Franconian Forest (Frankenwald) — A Way Of Life For Over Forty

The Franconian Forest, or Frankenwald in German, is more than just an extensive network of hiking trails; more than just beech and fir trees; more than just a small mountain range that runs from the Fichtelgebirge to the Thuringian Forest covering 925 square kilometers of northern Bavaria (more specifically Franconia, hence its name) going right up into Thuringia.

How much more? Forty-something towns and villages on top of everything else; making the Franconian Forest a way of life.

That’s not a bad thing.

Ever been to Marktleugast? No? It’s found within the Franconian Forest Nature Park. Pretty, right? Even better that Marktleugast has a “Pilgrimage Season” that runs from May to October, to see its 12th century church.

Did you know this is one of the oldest pilgrimage sites in Germany? I didn’t either, until just now.

Without even leaving the Franconian Forest Nature Park you’ll find yourself in Wirsberg. It’s easy to get lost (in your own head — not in the middle of nowhere) as you walk along the ruins of the Heilingskirche.

Another little charmer in the Frankenwald is Stadtsteinach, sitting right along the Steinach Gorge, and has a charming historic city center with its own Local History Museum.

Just to the east of Kronach (which we’ll be hitting up next) is Marktrodach with its Flößermuseum (Rafting Museum).

Don’t be so shocked, the Franconian Forest isn’t a desert — the Saale River flows through it (and others), so rafting is not unheard of, ya know.

Our next town of Kronach lies on a number of scenic routes — the Bier- und Burgenstraße, the Burgenweg, and the Frankenweg for starters. Everyone wants to see all of the town’s framework houses, its Fortress Rosenberg, or play along the Toboggan Runs (one for summer and one for winter, nice!). And for the tired muscles walk through the Kneipp area to get it all freshen up.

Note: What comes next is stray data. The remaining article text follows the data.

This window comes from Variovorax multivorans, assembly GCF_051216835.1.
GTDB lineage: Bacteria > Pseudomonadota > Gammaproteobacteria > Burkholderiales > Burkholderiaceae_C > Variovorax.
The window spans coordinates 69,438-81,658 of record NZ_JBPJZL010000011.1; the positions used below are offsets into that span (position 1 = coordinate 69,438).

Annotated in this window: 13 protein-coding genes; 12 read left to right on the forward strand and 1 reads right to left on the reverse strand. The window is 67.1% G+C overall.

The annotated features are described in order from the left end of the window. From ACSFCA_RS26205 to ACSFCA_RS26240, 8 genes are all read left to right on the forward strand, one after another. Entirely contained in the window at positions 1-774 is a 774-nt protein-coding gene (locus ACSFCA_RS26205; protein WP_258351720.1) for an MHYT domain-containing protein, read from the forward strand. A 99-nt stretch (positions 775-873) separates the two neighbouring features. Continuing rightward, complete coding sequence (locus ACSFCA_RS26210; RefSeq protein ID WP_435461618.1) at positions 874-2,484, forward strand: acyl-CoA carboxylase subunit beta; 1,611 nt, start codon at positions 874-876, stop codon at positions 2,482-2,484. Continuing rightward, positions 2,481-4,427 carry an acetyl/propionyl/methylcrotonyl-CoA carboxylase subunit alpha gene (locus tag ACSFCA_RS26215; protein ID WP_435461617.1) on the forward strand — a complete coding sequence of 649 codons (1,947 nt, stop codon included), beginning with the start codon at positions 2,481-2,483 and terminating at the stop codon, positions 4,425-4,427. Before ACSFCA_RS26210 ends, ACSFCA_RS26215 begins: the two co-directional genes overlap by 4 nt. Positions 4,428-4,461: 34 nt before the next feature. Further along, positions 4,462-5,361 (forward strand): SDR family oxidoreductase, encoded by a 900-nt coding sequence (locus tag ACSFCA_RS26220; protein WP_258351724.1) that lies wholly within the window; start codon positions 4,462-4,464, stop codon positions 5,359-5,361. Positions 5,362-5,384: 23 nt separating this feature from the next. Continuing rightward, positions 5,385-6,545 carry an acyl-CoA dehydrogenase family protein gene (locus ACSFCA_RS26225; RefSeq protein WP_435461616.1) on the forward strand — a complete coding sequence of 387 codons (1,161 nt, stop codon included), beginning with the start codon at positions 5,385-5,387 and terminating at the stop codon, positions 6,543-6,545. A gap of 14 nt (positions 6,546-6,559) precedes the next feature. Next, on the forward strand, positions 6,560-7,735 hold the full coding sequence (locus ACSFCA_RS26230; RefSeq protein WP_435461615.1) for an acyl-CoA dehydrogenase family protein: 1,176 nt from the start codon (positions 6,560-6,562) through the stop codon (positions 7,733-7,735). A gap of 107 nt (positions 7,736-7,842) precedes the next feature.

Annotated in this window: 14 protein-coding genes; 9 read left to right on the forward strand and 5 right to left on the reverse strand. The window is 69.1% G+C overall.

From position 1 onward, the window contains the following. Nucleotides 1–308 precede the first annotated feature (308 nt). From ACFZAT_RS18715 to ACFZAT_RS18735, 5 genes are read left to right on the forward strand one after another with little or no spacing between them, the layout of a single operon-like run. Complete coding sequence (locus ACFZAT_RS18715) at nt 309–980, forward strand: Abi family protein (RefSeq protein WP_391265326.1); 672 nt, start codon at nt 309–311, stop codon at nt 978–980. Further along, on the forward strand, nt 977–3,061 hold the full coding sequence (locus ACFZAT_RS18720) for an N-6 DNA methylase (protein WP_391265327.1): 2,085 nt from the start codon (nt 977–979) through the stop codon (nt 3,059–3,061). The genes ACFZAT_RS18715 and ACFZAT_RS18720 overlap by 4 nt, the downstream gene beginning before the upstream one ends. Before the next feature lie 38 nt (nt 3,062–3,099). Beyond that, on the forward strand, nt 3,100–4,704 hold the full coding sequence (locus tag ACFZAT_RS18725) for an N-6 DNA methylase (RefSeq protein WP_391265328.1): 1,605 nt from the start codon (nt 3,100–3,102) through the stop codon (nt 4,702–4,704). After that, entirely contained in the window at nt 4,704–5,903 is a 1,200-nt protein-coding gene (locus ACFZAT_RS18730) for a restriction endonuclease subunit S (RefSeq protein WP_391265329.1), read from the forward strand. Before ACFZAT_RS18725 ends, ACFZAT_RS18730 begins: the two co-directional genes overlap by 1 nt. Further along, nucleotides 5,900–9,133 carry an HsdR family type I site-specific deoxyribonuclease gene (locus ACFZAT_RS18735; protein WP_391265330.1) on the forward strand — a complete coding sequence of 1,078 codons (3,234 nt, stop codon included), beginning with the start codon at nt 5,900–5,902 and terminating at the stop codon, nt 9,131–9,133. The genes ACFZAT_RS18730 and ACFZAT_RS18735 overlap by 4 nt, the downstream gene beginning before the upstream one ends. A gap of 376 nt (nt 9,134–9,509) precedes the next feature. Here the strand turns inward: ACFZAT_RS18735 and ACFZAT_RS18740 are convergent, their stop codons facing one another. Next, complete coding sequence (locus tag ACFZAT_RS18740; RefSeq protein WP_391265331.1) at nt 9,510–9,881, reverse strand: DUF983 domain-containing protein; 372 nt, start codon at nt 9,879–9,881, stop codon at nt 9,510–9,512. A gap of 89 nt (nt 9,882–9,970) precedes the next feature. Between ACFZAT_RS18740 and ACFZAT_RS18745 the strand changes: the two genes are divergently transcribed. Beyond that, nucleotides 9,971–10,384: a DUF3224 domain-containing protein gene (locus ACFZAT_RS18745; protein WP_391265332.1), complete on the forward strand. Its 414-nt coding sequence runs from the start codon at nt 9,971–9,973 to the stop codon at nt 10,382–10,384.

Another town with yet another scenic route meeting up with the Franconian Forest is Steinbach am Wald on the Rennsteig trail. Which is not to be confused with Schwarzenbach am Wald, where you’ll find the Döbraberg, the highest part of the Frankenwald at like 794 meters above sea level.

I digress, Steinbach is one of those towns that really flourished in the Middle Ages. Its fortified church of St. John the Baptist dates to around the 12th century — and today it is known for its Fair that takes place on the 2nd weekend of every July.

This “second to last” town of Ludwigsstadt is one of my favorites. And not just because it’s got a medieval castle (Burg Lauenstein that’s now a museum), and a Castle Festival (every two years on the 4th weekend of June).

But because… well, OK it’s the castle. Don’t you just stop there though — visit Ludwigsstadt’s Slate Museum, Villa Falkenstein, and party at its Village Festival every September at the town located on the Thuringian border.

On the northwestern edge of the Frankenwald is Wurzbach, home to the Nature Park Tourist Office. Wait… maybe I should have done this town first instead of last?

Nevermind, the Franconian Forest is wonderful no matter how you do it . Thank Heaven they’ve replanted so many trees after all the deforestation back in the 19th and 20th centuries, huh? Otherwise, I’d have had to write this as the Former Franconian Forest or talk about the “Once Fabulous” Frankenwald Hochstraße.

No, it’s no laughing matter. Thankfully, Germany loves its forests — and we all get to enjoy great, healthy places like the Franconian Forest.

 

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